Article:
University of Utah Public Relations
201 Presidents Circle, Room 308
Salt Lake City, Utah 84112-9017
(801) 581-6773 fax: 585-3350
www.unews.utah.edu

University of Utah

Related Climate Change Articles from Brightsurf:

Are climate scientists being too cautious when linking extreme weather to climate change?
Climate science has focused on avoiding false alarms when linking extreme events to climate change.

Mysterious climate change
New research findings underline the crucial role that sea ice throughout the Southern Ocean played for atmospheric CO2 in times of rapid climate change in the past.

Mapping the path of climate change
Predicting a major transition, such as climate change, is extremely difficult, but the probabilistic framework developed by the authors is the first step in identifying the path between a shift in two environmental states.

Small change for climate change: Time to increase research funding to save the world
A new study shows that there is a huge disproportion in the level of funding for social science research into the greatest challenge in combating global warming -- how to get individuals and societies to overcome ingrained human habits to make the changes necessary to mitigate climate change.

Sub-national 'climate clubs' could offer key to combating climate change
'Climate clubs' offering membership for sub-national states, in addition to just countries, could speed up progress towards a globally harmonized climate change policy, which in turn offers a way to achieve stronger climate policies in all countries.

Review of Chinese atmospheric science research over the past 70 years: Climate and climate change
Over the past 70 years since the foundation of the People's Republic of China, Chinese scientists have made great contributions to various fields in the research of atmospheric sciences, which attracted worldwide attention.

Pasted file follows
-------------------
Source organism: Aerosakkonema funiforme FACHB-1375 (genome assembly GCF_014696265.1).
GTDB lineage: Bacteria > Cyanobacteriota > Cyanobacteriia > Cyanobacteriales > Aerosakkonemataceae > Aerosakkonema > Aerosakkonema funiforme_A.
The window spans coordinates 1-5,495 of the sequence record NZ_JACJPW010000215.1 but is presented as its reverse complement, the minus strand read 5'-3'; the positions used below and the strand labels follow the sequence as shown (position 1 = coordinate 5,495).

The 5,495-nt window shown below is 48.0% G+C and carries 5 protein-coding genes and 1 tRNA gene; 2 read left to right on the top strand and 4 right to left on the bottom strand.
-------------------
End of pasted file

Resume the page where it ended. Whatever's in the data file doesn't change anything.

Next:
A CERN for climate change
In a Perspective article appearing in this week's Proceedings of the National Academy of Sciences, Tim Palmer (Oxford University), and Bjorn Stevens (Max Planck Society), critically reflect on the present state of Earth system modelling.

Fairy-wrens change breeding habits to cope with climate change
Warmer temperatures linked to climate change are having a big impact on the breeding habits of one of Australia's most recognisable bird species, according to researchers at The Australian National University (ANU).

Believing in climate change doesn't mean you are preparing for climate change, study finds
Notre Dame researchers found that although coastal homeowners may perceive a worsening of climate change-related hazards, these attitudes are largely unrelated to a homeowner's expectations of actual home damage.

Older forests resist change -- climate change, that is
Older forests in eastern North America are less vulnerable to climate change than younger forests, particularly for carbon storage, timber production, and biodiversity, new research finds.

Read More: Climate Change News and Climate Change Current Events
Brightsurf.com is a participant in the Amazon Services LLC Associates Program, an affiliate advertising program designed to provide a means for sites to earn advertising fees by advertising and linking to Amazon.com.